Summary:

If you work from home, having a TV in the vicinity can be distracting. But that same TV could also be the unexpected source of some extra help in the productivity area, if you happen to have a media center PC hooked up to it.

macmini_featured

If you work from home, having a TV in the vicinity can be distracting. But that same TV could also be the unexpected source of some extra help in the productivity area, if you happen to have a media center PC hooked up to it.

Generally, I use my media center, which happens to be a Mac mini, for entertainment, not for getting things done. But during the day, I can flip the switch and put that machine to work.

Media on Demand

My job requires me to pay close attention to what’s going on in the news. But no matter what job you do, it probably will prove helpful to stay on top of what’s going on in your field. If you find a good streaming source, playing that on the background while you work can be advantageous.

I queue up podcasts and even the occasional livestream on my media center. It keeps it off my work monitors, so I can choose to tune it out if I get too busy, but it also means I can quickly adjust my focus when I have some spare bandwidth. And I find that working doesn’t prevent me from taking in information I’m hearing at the same time.

Twitter Box

I sometimes find that if I use Twitter on my main work computer, my attention span is even shorter and more fractured than usual. By relegating that (and other) social media channels to the media center, I can check in when I have time, but it isn’t begging me to look at it.

You can just use your favorite Twitter app or the new homepage, which is pretty powerful, but I prefer using some tools designed for larger displays. There’s ParaTweet, for example, which is designed with presentations in mind. It displays tweets in real-time, and you can focus in on specific terms using filters.

Conference Call HQ

Many people use VoIP now for conference and other business-related calls. I’ve done it at my work computer, but it’s another case of having too much going on in the same place.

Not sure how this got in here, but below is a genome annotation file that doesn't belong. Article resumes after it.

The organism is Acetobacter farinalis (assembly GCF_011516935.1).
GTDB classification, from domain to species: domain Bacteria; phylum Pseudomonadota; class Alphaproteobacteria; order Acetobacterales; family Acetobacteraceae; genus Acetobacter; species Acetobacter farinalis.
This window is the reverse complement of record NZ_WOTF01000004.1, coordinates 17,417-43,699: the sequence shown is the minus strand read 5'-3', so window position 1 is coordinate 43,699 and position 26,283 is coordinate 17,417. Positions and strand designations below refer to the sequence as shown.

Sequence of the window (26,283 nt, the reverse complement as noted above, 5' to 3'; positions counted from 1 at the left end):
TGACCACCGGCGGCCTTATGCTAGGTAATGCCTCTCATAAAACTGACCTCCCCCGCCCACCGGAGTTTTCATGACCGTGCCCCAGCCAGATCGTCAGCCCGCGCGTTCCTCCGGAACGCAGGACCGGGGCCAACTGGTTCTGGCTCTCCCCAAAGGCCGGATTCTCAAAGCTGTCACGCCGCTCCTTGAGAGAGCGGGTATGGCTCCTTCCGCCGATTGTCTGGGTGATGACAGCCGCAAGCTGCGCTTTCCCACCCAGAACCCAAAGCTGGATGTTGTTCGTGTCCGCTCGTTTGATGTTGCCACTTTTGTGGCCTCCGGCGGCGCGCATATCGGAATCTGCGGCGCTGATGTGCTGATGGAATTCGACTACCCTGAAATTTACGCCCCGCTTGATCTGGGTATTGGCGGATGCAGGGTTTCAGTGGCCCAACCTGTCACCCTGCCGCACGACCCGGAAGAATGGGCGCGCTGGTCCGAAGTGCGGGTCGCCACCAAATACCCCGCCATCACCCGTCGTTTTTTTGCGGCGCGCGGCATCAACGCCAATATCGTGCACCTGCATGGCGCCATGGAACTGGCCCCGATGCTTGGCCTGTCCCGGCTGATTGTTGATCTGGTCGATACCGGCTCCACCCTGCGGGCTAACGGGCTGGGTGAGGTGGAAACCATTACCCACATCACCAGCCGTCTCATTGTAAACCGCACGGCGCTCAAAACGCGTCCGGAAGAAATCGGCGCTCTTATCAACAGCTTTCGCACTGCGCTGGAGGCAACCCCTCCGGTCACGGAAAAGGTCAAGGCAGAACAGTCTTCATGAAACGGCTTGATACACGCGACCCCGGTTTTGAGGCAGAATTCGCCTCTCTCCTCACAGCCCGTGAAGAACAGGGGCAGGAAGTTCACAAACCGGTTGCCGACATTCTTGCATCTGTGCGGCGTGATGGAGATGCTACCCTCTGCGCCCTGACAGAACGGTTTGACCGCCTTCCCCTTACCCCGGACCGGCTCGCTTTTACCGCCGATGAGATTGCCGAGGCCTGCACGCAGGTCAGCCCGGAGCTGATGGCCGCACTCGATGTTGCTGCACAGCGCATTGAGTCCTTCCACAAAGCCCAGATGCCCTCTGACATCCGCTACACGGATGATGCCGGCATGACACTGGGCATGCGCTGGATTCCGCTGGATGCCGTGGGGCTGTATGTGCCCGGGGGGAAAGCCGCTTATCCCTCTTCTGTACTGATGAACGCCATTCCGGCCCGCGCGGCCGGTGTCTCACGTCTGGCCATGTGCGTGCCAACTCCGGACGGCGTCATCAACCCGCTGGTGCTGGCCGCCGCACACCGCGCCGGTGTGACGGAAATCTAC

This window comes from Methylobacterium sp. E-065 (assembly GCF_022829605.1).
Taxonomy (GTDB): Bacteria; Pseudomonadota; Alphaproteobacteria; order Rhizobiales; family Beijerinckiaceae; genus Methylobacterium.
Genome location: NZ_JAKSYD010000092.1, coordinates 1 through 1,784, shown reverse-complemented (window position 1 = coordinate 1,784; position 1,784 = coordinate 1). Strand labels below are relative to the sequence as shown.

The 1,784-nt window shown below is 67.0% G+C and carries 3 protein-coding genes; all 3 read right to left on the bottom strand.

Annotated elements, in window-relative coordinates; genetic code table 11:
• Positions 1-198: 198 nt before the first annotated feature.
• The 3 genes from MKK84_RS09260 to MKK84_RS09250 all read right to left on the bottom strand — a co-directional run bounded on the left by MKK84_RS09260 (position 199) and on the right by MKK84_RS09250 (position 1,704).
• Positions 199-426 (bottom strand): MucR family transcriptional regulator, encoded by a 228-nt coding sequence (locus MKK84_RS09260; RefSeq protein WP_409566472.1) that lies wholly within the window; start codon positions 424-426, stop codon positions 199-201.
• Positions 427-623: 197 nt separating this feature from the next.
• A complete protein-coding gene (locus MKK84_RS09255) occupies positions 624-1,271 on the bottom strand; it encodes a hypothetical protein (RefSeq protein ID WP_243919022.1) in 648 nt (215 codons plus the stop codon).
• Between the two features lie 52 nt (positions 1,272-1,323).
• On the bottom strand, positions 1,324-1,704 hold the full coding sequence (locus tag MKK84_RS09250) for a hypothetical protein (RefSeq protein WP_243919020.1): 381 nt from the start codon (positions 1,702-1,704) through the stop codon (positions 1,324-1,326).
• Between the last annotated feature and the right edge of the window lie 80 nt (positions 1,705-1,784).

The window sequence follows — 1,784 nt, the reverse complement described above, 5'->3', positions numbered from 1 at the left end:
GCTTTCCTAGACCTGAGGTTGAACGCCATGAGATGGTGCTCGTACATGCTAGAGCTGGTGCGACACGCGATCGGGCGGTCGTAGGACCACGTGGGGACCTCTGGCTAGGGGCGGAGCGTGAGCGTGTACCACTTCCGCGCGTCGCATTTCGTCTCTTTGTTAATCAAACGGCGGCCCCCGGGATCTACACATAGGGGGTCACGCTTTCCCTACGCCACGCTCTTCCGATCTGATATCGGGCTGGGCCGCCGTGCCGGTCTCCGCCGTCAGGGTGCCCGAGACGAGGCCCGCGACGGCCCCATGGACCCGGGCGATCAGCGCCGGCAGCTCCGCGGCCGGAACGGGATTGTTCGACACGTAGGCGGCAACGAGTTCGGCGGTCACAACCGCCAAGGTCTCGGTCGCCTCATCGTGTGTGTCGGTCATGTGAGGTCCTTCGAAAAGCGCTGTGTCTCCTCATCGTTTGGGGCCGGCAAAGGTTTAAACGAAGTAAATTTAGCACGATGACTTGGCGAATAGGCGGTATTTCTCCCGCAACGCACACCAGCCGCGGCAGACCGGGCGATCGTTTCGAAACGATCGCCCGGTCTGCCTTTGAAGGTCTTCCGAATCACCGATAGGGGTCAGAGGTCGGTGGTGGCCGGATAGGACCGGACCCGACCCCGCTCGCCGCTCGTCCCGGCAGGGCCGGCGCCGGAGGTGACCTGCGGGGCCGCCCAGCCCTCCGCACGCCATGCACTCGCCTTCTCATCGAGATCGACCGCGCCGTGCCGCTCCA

So for business calls, which require my complete attention and focus, I’ll turn to the media center. There are some great webcams out there with high quality mics built-in, and having a voice call routed through your home theater speaker system really helps make sure you hear what people are saying. Plus, you can sit on the couch and be at ease, which should lead to a calmer, more composed conversation.

Video calls also go to my Mac mini now, on those few occasions when I need to make them. A webcam mounted to the TV provides my end of the feed, while watching video calls on a larger display means I can pay better attention to people’s body language, which leads to fewer missed cues and other awkwardness that can come along with video chat.

Divide and Conquer

The media center may seem like primarily an entertainment device, and it is, but it’s also a great way to get low priority computer stuff off your plate. It’s accessible, but it isn’t screaming for attention. Likewise, since the media center isn’t where all your work is waiting, it provides the perfect communication tool. Just like you pay more attention on the phone when you’re not browsing the Internet, real time web-based communication works better when you do it on a machine that doesn’t have a thousand browser windows open.

If you use a media center as part of your web working setup, share your tips below.

Related content from GigaOM Pro (sub. req.):

Comments have been disabled for this post